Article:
But it could all be different. The Critical Care exhibition presented first at the Architekturzentrum Wien (Az W) presents 21 current projects from around the world, including earthquake-proof and sustainable village development in China, flood protection through traditional low-carbon construction techniques in Pakistan and Bangladesh, diverse conversions of modernist buildings in Brazil and Europe, an ecological community land trust in Puerto Rico, the revitalization of historic irrigation systems in Spain, and new concepts for public spaces and mixed urban districts in Vienna, London, and Nairobi. On the basis of these and other projects, Critical Care proves that architecture and urbanism can bring the planet back to life. The repair of the future has begun.
“Critical Care. Architecture for a Broken Planet”
8 February – 22 March, 2020
Deutsches Architektur Zentrum DAZ
Wilhelmine-Gemberg-Weg 6, Berlin
Capitalism has resulted in a new era on earth: the Anthropocene period, also called the Capitalocene period. “[O]ur job is to make the Anthropocene as short/thin as possible and to cultivate with each other in every way imaginable”, writes the philosopher Donna Haraway. The exhibition ‘Critical Care. Architecture for a Planet in Crisis’, curated by Angelika Fitz and Elke Krasny, is an appeal for a caring architecture. The 21 case studies demon- strate that architects and urbanists do not have to follow the dictates of capital and the exploitation of resources and labour. The relationships between economy, ecology and labour are redefined in each project.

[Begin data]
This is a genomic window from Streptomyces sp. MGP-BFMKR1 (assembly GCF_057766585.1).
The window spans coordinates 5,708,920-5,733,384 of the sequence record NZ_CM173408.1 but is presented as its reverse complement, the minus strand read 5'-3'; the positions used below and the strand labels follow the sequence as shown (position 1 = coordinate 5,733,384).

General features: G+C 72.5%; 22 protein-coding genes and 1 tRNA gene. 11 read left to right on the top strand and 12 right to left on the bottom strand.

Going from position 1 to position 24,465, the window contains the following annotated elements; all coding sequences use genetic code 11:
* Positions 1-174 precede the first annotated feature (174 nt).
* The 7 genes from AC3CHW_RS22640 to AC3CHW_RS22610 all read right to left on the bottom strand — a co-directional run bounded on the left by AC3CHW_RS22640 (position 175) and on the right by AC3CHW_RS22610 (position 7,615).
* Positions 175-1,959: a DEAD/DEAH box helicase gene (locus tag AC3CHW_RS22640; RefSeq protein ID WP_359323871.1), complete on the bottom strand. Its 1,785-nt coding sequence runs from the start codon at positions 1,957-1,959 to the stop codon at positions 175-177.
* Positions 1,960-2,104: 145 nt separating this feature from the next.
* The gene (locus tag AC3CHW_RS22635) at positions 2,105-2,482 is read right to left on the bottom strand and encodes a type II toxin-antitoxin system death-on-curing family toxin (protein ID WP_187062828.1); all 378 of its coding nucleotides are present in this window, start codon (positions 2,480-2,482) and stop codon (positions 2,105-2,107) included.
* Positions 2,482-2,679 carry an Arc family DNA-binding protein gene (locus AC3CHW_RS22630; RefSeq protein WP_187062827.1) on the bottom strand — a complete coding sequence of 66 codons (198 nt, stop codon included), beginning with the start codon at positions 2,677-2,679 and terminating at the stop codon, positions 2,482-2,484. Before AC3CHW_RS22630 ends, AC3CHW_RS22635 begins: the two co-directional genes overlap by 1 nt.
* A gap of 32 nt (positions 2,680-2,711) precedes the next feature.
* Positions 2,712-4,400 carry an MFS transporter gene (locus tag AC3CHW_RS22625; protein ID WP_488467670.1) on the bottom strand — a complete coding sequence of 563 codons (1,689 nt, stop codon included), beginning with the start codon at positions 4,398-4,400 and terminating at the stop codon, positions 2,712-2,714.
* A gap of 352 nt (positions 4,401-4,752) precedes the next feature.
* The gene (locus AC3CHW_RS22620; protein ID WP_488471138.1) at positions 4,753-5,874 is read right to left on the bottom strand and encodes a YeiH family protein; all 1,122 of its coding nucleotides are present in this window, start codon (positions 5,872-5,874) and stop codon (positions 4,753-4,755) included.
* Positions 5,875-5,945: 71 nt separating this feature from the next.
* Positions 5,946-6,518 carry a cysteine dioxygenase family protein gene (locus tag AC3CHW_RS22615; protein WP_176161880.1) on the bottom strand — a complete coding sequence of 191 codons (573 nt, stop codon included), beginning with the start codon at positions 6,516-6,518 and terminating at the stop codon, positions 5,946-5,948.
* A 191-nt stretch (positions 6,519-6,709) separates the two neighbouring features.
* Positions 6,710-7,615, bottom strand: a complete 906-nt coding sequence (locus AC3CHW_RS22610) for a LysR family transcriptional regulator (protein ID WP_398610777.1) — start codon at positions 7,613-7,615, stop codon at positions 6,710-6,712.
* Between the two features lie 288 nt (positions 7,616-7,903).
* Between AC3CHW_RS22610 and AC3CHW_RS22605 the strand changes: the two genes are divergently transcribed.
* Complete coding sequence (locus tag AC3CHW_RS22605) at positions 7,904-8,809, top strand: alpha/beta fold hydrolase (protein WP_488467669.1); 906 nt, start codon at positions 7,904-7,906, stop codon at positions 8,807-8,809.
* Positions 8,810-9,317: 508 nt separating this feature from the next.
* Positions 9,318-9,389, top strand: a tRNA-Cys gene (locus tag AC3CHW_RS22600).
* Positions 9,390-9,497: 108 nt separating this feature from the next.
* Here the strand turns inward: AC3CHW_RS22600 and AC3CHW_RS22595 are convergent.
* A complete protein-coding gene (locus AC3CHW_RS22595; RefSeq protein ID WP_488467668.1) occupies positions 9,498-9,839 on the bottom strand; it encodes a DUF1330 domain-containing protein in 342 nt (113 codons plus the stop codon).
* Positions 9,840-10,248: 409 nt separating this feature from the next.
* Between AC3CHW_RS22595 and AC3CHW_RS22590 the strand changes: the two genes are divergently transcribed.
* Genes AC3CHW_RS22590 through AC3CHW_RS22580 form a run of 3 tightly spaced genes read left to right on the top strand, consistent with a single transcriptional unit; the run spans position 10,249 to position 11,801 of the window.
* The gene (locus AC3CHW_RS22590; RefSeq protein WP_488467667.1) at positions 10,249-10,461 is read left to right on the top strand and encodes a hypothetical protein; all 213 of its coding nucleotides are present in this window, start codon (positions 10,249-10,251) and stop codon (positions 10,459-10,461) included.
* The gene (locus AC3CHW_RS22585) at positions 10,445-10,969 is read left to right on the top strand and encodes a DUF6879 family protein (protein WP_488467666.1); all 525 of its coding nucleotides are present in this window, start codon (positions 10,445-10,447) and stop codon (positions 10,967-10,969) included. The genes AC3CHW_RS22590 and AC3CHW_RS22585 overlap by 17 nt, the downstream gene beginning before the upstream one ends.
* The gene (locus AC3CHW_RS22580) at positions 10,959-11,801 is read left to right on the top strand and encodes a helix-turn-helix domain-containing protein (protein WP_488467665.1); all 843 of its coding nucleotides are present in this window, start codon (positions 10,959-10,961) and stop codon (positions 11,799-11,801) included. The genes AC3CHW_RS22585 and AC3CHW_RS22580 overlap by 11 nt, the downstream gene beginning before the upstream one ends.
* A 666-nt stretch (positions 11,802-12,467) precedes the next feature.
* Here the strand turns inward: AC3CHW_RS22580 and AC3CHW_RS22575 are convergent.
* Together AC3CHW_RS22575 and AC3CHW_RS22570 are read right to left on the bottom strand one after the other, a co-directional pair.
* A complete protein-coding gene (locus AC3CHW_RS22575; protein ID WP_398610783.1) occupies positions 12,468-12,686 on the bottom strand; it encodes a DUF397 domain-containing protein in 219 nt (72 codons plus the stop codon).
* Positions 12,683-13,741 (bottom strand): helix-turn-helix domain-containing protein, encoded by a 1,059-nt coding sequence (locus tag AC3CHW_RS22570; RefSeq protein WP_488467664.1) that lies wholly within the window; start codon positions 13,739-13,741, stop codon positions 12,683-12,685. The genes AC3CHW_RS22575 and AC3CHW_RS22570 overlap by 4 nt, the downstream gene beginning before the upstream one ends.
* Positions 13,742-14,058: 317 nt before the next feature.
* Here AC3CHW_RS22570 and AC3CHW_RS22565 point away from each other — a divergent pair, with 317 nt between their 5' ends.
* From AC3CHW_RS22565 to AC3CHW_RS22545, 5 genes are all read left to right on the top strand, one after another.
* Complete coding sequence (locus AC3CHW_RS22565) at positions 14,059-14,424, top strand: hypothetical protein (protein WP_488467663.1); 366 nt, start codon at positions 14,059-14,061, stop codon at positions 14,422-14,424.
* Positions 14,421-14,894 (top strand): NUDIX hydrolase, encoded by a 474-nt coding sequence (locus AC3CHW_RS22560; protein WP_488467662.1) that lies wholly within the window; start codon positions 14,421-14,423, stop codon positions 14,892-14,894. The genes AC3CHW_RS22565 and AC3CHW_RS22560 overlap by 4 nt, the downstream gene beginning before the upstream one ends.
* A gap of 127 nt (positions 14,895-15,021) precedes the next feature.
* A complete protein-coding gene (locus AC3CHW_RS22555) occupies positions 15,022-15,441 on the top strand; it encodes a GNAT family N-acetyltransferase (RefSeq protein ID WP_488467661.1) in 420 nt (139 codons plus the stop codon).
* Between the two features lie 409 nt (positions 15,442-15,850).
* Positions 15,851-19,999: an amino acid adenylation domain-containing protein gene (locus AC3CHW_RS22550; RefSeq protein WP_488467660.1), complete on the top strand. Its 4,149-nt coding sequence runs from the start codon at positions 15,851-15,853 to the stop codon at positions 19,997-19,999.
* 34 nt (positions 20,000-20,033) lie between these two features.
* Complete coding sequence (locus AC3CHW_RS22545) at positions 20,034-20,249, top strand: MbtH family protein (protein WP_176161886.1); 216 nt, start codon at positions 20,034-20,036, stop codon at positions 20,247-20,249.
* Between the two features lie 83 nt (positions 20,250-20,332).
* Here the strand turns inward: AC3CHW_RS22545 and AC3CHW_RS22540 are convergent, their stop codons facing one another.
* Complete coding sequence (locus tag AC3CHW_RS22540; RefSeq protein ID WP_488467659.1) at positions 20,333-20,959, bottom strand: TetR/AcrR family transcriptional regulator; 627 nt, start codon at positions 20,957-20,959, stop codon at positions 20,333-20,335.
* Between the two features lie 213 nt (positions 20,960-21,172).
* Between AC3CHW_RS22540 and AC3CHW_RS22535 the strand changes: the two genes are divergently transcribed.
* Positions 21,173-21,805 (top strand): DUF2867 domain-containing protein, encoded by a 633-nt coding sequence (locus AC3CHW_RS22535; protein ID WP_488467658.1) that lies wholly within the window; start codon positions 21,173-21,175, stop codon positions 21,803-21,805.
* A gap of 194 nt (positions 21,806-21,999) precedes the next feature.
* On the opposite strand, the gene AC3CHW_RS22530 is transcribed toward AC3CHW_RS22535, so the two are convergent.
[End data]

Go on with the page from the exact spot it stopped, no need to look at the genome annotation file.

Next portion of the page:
This requires new alliances, also between top-down and bottom-up. The instigators of care in architecture and urbanism also come from local administrations, NGOs, civil society, international organisations or sustainable businesses. Many fields of expertise contribute to caring architecture and urbanism, alongside the planning disciplines, such as anthropology, sociology, environmental sciences, law, landscape planning, art and others besides.
Caring collaboration is always concrete. The starting point for conservation, continuation and repair of the planet in crisis is the specific local conditions. The exhibition shows this on the basis of concrete situations: flooded areas in Pakistan, lack of infrastructure for refu- gees in Jordan, continued use of modern architecture in Europe and Brazil, earthquake zones in China, informal settlements in Puerto Rico threatened by hurricanes and gentrification, floods and environmental pollution in Kenya, global developers dominating urban develop- ment in London.
The exhibition illustrates the projects with large-format pictorial narratives, models and objects. Films and short videos provide background information on the development processes and allow diverse participants to have their say. Interconnecting analytical grids allow com- parisons to be made and show connections between the case studies from several continents.
The exhibition ‘Critical Care’ assembles 21 architectural and urbanist projects from Asia, Africa, Europe, the Near East, the Caribbean, the USA and Latin America, and groups them along five areas of care: Care for Water and Land, Care for Public Space, Care for Skills, Care for Repair, Care for Local Production. Each of the 21 case studies applies to concrete problems, whether in urban or rural space, and as a prototype simultaneously redefines the relationship between work, economy and ecology.